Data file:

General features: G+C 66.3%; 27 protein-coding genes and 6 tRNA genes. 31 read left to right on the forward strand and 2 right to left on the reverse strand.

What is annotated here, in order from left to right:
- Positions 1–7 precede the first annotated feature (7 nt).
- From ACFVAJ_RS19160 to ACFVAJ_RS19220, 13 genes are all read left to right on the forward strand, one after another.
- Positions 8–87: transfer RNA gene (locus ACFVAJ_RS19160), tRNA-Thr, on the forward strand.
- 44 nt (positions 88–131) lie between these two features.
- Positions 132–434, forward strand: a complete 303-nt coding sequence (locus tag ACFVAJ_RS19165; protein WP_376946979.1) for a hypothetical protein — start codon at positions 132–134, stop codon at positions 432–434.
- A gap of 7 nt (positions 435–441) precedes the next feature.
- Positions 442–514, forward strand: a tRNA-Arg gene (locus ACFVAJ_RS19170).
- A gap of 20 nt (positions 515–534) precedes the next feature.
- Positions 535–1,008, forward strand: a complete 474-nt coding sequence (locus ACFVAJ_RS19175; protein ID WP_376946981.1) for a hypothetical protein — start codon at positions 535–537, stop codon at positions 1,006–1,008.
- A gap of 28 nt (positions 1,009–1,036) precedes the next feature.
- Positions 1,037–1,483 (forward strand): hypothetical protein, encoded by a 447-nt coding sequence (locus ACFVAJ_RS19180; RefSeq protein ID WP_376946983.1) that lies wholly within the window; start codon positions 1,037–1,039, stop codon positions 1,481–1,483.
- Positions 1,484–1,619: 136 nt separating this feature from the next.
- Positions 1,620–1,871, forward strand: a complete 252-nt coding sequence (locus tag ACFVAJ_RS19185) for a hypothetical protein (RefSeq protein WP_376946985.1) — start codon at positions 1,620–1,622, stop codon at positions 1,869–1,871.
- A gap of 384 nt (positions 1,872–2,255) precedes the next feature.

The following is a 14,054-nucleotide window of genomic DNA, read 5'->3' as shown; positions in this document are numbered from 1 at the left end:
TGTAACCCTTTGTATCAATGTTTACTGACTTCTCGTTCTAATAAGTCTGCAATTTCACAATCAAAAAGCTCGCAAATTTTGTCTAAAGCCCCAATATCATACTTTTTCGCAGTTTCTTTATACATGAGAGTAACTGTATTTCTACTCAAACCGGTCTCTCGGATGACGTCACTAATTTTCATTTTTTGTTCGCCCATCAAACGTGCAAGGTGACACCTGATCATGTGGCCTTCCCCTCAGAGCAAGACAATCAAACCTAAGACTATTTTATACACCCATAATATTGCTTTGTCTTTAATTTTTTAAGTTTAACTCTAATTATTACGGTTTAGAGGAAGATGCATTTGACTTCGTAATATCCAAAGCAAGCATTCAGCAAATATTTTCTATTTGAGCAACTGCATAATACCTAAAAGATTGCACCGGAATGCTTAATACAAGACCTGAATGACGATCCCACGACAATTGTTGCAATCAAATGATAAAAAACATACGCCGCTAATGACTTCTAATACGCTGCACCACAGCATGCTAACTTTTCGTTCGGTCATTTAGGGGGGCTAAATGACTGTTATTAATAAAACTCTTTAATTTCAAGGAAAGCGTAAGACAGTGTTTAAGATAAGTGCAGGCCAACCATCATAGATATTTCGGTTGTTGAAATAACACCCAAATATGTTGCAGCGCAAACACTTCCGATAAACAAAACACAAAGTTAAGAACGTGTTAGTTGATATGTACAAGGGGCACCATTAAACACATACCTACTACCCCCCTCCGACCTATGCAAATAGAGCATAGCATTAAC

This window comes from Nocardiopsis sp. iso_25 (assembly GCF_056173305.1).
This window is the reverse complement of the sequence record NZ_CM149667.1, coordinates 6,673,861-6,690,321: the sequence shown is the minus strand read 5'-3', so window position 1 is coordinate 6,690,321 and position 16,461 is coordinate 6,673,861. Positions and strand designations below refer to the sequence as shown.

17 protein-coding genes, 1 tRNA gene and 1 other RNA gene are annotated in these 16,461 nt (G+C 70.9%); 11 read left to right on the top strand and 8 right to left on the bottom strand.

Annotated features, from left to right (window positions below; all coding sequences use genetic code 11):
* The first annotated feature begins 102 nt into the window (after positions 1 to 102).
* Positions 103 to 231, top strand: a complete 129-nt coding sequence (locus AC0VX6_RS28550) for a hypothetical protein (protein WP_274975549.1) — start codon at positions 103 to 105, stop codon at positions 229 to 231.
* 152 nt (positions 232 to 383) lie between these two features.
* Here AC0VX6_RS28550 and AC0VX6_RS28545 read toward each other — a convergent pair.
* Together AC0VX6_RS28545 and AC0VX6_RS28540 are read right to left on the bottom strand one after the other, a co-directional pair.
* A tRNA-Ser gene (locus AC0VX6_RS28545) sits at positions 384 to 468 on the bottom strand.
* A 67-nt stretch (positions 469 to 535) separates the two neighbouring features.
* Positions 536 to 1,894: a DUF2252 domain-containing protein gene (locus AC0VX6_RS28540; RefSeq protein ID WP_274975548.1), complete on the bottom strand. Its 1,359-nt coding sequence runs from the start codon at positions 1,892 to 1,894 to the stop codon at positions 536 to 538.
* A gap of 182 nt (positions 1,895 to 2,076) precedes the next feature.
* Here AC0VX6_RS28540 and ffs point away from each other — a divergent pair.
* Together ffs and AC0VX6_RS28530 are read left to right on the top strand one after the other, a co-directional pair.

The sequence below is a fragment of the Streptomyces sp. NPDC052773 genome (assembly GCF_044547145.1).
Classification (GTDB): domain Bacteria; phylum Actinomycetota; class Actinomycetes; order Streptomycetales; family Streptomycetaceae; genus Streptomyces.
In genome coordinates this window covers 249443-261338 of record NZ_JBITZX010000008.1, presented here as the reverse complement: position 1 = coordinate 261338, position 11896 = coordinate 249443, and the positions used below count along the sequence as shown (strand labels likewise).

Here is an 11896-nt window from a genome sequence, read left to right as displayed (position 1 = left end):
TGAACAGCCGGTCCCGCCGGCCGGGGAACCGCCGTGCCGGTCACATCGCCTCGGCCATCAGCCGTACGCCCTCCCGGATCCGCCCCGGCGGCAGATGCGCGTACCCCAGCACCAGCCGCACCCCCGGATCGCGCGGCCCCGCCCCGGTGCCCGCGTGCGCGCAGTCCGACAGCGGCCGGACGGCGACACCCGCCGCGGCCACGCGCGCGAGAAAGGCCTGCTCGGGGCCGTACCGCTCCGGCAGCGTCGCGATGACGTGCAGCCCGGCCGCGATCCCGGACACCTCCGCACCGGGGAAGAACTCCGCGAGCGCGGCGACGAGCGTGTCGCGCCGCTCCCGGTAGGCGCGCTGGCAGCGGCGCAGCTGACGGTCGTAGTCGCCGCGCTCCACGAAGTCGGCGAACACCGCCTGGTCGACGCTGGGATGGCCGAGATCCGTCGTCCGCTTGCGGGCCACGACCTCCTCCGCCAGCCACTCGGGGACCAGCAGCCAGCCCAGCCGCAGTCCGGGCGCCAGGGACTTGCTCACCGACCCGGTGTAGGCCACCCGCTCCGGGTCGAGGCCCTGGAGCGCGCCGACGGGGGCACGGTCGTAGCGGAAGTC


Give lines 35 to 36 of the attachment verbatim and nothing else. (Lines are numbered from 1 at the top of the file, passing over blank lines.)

Classification (GTDB): domain Bacteria; phylum Actinomycetota; class Actinomycetes; order Streptomycetales; family Streptomycetaceae; genus Streptomyces.
In genome coordinates this window covers 249443-261338 of record NZ_JBITZX010000008.1, presented here as the reverse complement: position 1 = coordinate 261338, position 11896 = coordinate 249443, and the positions used below count along the sequence as shown (strand labels likewise).